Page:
Serialized identification, usually undertaken for traceability and distinguishing purposes, also can support interaction with
consumers and sales-generating loyalty programs. Using a smart-phone application, field investigators and consumers can scan
or enter the code on a package, authenticate the product, and track its history, potentially back to the raw materials used
in the batch.
For consumers, the code scan also can prompt the delivery of promotional information or connection to a chat function or customer
service. Other possible loyalty-program services include instructions about how to take the product, dose reminders, and refill
alerts. The smart-phone application and the associated software and services not only provide enhanced value to the consumer,
but also link brand managers directly to consumers through dashboards that show data such as who purchased the product, where
the product was purchased, and what price was paid. Deployable in 30 days without a large time commitment by corporate information-technology
personnel, the software also can connect physicians and pharmacists to prescribing information (Brand Loyalty and Integrity
Services, Covectra, Southborough, MA).
Scanning or inputting a code into a smart phone can authenticate product through Covectra's Brand Loyalty and Integrity Services.
(PHOTO IS COURTESY OF COVECTRA)
A staked-needle syringe with a tamper-evident closure eliminates contact between the drug and needle and offers a patient-friendly
thin needle as heavy as 32 gauge. A specially designed seal keeps product from flowing into the needle until the needle shield
is removed. Suitable for sensitive drugs, the syringe is free of leachables from adhesives and tungsten because the geometry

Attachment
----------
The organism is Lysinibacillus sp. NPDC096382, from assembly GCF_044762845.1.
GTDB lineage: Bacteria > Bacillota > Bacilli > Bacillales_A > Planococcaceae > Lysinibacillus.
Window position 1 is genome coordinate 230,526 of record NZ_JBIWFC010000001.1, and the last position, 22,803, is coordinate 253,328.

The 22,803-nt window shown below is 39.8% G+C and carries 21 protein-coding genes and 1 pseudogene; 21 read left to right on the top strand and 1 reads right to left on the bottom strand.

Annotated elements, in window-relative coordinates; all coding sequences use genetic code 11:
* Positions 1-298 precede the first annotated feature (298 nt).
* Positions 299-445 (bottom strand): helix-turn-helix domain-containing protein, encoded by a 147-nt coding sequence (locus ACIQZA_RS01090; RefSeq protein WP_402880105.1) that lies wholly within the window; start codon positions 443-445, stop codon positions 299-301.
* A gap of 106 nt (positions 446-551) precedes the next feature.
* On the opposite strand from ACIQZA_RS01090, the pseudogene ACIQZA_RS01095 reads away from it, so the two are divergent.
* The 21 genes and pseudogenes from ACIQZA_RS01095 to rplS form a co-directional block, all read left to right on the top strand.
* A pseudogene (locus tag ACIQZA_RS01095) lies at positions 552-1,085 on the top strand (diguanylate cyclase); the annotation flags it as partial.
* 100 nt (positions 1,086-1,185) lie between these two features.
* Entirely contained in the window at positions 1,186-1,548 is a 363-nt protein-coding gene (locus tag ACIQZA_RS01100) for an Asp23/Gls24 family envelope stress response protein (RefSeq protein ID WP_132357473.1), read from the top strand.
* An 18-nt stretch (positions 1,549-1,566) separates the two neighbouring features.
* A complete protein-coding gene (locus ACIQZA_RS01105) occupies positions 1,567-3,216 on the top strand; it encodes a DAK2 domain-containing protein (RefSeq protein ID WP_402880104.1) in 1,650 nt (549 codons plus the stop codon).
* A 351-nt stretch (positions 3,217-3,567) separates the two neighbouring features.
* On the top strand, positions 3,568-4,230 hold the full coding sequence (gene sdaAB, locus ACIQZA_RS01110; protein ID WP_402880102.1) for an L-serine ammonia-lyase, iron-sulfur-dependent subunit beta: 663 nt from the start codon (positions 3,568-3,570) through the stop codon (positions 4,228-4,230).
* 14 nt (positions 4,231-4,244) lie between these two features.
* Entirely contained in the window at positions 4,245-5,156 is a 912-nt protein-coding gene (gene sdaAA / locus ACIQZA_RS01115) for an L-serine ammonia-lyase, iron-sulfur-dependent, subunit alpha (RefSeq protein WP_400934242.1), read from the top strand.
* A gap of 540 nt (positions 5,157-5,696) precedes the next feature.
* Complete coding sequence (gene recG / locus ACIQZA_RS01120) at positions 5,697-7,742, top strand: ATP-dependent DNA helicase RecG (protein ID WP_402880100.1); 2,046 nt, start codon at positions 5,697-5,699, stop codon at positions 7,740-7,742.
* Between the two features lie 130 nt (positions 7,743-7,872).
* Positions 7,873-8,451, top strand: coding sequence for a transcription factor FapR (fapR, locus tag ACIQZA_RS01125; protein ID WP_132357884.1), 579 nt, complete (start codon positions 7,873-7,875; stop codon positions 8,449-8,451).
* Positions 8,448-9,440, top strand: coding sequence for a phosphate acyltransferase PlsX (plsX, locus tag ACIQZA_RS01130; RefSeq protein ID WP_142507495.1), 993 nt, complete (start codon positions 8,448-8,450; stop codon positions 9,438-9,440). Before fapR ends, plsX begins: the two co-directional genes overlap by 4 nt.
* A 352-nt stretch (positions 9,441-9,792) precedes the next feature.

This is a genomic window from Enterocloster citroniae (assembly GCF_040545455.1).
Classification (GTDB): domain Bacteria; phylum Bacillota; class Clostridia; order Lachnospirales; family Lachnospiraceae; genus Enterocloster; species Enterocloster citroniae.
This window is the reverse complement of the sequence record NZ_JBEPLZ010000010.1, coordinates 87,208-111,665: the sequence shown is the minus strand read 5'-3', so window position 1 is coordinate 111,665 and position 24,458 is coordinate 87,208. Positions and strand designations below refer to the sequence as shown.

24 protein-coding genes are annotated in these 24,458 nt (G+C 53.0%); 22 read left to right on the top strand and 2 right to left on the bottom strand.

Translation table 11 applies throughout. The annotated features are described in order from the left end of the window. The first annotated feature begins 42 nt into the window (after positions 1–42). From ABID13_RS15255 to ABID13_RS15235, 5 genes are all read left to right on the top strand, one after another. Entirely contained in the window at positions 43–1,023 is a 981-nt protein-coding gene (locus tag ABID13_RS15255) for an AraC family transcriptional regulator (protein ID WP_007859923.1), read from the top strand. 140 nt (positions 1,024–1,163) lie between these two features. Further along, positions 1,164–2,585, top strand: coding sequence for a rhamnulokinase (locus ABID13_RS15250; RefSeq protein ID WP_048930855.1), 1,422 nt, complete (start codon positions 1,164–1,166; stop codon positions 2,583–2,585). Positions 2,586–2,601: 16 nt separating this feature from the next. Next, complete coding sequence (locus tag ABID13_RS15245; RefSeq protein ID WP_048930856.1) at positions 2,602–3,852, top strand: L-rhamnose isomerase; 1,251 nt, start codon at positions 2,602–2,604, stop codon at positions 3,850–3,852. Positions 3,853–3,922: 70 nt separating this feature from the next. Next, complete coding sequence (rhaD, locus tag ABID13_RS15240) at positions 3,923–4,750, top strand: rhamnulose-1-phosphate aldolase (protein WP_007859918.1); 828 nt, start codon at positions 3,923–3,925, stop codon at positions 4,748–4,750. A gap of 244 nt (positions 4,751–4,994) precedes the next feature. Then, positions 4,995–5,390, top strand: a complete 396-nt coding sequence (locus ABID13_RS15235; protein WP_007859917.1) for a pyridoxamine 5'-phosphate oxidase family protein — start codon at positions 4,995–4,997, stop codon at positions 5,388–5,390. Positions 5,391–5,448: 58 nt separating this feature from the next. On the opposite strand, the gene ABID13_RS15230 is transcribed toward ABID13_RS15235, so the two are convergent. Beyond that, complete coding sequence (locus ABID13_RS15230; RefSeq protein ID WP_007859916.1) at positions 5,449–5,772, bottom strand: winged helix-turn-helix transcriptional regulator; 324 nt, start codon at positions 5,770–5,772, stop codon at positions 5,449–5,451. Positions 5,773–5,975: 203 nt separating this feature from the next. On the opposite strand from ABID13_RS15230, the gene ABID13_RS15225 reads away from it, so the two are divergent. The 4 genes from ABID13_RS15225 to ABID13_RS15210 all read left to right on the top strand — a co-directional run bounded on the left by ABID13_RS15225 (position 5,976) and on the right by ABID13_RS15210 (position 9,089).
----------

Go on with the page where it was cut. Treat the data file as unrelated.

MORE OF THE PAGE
of the glass barrel does not require tungsten in the glass-forming process. Domestic production is scheduled to begin before
the end of 2010. The syringe is delivered with standard nests and tubs and can be filled on standard filling lines (Schott
InJentle staked-needle syringe, Schott Pharmaceutical Systems, Lebanon, PA).
Another syringe-related development features a removable label for the latest version of a safety syringe. The peel-off part
of the label can be stuck to the patient chart to provide a record of the injection (Needle-Trap syringe, Schreiner Medipharm,
A small, flat, four-side-sealed pouch dispenses unit doses ranging from less than 1 to 20 mL. A single dose of gel, cream,
lotion, or ointment dispenses when the two ends are pressed together and the pouch snaps open along a score line. Because
virtually no residue remains, overfill is not required to ensure a full dose. The structure of the pouch material varies,
but it typically consists of a multilayer laminate with a layer of foil (Snap! package, Tapemark, West Saint Paul, MN). Options
include a side-by-side configuration for two doses, a two-chamber setup for ingredients that can't be mixed until use and
a design with a built-in applicator (Snap! Duet, Snap! Dual Chamber, and Snapplicator, Tapemark).
A new blister-packaging option, polyester film, has been developed as a drop-in replacement to PVC. Compatible with the lidstock,
equipment, and tooling used to produce PVC blisters, the polyester film offers equal or better thickness distribution, punches
and perforates cleanly, and exhibits good lay-flat properties and brilliant clarity. Its tensile strength is 10% higher than
that of PVC, and its elongation at break is 300% better. Its rigidity is a bit lower, and polyester blisters are expected
to have a child-resistance rating at least equal to that of vinyl. A forming temperature that's about 15 °C lower than that
of PVC saves energy and shortens cycle time. In addition, polyester's lower specific gravity results in higher yield. This
8% higher yield, potential for downgauging, and faster throughput offsets polyester's higher price, thus making the adoption
of the chloride-free material essentially cost-neutral. Enhanced barrier properties can be achieved through lamination with
Aclar or ethylene-vinyl alcohol or through coating with polyvinylidene chloride. Gauges range from 191 to 450 μm (Pentapharm
kpVantage High-Performance Polyester Films, Klöckner Pentaplast, Gordonsville, VA).
New polyester films from Klöckner Pentaplast provide an alternative to polyvinyl chloride in blister packaging. (PHOTO IS
COURTESY OF KLÖCKNER PENTAPLAST)
Hallie Forcinio is Pharmaceutical Technology's Packaging Forum editor, 4708 Morningside Drive, Cleveland, OH 44109, tel. 216.351.5824, fax 216.351.5684, email@example.com